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Old 06-02-2012, 02:18 PM   #6
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Being a boatdiesel follower for many years, injectors are usually one of the last things to look at when diagnosing smoke or performace issues.
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Old 06-02-2012, 03:03 PM   #7
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Engine Smoke

As requested, our boat is 1977 Willard 30/4 FS with a Perkins 4-108 50hp engine.

I will check out boatdiesel forums and see what they have to say. The books I referenced include Nigel Calder and Peter Compton and clogged or malfunctionoing injectors appears high on the list of potential issues, which is what I drew upon to ask my questions. I am keeping open to the forum to provide some personal insight as well.

Thanks for everyone's reply.
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Old 06-03-2012, 12:29 AM   #8
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I agree that the injectors are one of the last things to look at. If you really have white smoke from injectors usually when the exhaust is sniffed there will be a STRONG grab your nose smell.

You likely have steaming. That can be atmospheric conditions and as suggested can be very light to much heavier .

If the white is heavy consistently that can be an indicator that your cooling system is on the point of giving trouble. Usually the raw water flow is getting restricted. There is still enough water to cool the engine but it is getting too warm, the volume is down and when injected into the exhaust stream no longer cools the gasses enough and steams readily.

Can be the raw water pump getting worn or the impeller weak or missing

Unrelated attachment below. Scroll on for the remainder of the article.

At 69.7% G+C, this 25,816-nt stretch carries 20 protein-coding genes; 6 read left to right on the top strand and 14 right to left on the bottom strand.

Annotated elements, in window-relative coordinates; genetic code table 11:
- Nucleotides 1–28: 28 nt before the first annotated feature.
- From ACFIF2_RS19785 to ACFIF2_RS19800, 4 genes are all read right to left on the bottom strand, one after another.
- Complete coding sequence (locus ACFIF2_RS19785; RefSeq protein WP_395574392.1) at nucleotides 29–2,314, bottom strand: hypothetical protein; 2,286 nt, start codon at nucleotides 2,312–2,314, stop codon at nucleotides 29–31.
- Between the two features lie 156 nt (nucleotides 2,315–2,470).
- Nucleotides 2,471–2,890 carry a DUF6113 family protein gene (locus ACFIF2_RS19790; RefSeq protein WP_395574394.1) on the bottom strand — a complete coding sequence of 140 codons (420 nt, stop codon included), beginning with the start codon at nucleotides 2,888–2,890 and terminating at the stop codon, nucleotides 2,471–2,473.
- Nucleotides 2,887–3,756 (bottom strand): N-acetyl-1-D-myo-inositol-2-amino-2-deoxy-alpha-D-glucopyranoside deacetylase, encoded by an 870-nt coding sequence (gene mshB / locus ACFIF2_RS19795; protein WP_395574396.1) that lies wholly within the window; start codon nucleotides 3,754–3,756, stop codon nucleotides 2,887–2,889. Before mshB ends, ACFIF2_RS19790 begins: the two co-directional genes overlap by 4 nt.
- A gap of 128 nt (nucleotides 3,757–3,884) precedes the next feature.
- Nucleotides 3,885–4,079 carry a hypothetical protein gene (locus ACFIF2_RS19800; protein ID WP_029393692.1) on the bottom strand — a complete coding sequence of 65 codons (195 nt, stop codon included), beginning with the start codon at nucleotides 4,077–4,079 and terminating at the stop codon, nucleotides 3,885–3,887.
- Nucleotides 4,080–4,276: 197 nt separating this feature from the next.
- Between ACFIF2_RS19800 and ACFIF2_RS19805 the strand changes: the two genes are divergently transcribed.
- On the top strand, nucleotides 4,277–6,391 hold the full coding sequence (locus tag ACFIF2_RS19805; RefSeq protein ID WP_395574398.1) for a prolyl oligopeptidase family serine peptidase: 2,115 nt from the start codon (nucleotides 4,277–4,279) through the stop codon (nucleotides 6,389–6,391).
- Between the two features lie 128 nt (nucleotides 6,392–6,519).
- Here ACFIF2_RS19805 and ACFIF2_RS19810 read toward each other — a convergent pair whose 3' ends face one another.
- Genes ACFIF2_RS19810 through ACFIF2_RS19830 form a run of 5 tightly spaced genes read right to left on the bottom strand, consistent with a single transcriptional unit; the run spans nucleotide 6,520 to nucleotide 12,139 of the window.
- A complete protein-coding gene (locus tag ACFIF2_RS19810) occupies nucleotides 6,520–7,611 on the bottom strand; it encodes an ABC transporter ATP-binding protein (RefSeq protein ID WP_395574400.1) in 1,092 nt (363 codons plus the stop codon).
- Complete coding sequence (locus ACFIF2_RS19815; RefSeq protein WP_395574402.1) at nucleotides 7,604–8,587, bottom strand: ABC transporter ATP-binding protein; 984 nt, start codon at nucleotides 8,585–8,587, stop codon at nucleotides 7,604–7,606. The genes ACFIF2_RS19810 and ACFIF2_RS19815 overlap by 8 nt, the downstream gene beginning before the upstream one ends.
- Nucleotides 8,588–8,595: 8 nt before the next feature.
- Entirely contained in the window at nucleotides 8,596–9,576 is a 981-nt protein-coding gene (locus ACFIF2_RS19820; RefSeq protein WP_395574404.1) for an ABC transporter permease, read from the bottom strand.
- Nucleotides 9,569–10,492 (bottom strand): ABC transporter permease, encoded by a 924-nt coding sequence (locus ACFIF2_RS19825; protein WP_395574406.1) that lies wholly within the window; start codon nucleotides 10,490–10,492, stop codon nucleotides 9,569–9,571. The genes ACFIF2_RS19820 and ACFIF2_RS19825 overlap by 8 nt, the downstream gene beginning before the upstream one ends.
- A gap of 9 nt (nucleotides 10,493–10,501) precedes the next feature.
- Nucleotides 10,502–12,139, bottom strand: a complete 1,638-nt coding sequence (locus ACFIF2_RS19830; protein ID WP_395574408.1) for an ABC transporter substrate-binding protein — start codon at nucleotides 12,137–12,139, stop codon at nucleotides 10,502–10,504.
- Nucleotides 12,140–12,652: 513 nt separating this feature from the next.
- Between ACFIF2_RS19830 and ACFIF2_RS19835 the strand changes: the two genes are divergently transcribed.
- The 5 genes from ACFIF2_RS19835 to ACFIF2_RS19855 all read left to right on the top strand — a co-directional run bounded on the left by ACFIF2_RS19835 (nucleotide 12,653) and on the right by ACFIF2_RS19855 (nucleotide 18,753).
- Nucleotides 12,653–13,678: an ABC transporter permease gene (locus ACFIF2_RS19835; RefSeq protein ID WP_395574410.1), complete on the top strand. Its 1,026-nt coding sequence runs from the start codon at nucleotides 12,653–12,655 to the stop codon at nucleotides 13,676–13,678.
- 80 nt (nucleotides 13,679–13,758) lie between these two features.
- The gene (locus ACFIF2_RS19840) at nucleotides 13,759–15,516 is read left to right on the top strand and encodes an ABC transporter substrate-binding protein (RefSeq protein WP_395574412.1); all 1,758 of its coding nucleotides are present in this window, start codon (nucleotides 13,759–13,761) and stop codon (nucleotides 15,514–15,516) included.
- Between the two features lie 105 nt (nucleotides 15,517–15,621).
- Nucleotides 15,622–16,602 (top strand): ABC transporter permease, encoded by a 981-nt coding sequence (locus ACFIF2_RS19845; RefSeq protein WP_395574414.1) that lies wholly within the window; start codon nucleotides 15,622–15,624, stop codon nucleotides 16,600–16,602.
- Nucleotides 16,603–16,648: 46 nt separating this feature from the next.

vanes, clogs from barnacles or such in the pickup, air leaks on the suction side of the R.W. pump, hoses delaminating or collapsing, clogging gear cooler, exhaust riser clogging at the shower holes or the injection nipple where the raw water enters from the heat exchanger.

If impeller vanes are missing then not only will that reduce pumping action but the pieces will partly block the heat exchanger reducing water flow.

A flow meter can be used to check water volume. Pressure and vacuum guages can help to test for high pressures or vacuum.
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Old 06-03-2012, 10:44 AM   #9
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I asked a respected diesel mechanic to check to see if my injectors were causing the slight smoke when I first bought my boat. With the engine running, he loosened the injectors one at a time to see if the smoke diminished. It did not.

The conclusion was that there were no defective injectors. Of course, it's possible that they are all slightly worn, but there was no "defective" injector causing the smoke.

That's a test you might try.
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Old 06-03-2012, 08:46 PM   #10
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Injectors

Thanks for the input and ideas of what to check along with the injectors. I go back to the boat June 18th to bottom paint and will go through the checklist and see what I find.

1. Check and replace impellar.
2. examine raw water cooling and heat exchanger.
3. loosen injectors, with a "real mechanic prsent".
4. check Racor for water
5. Sand and paint the bottom
6. Apply wine-esthesia in the evenings to recover from chores.
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Old 06-04-2012, 02:23 AM   #11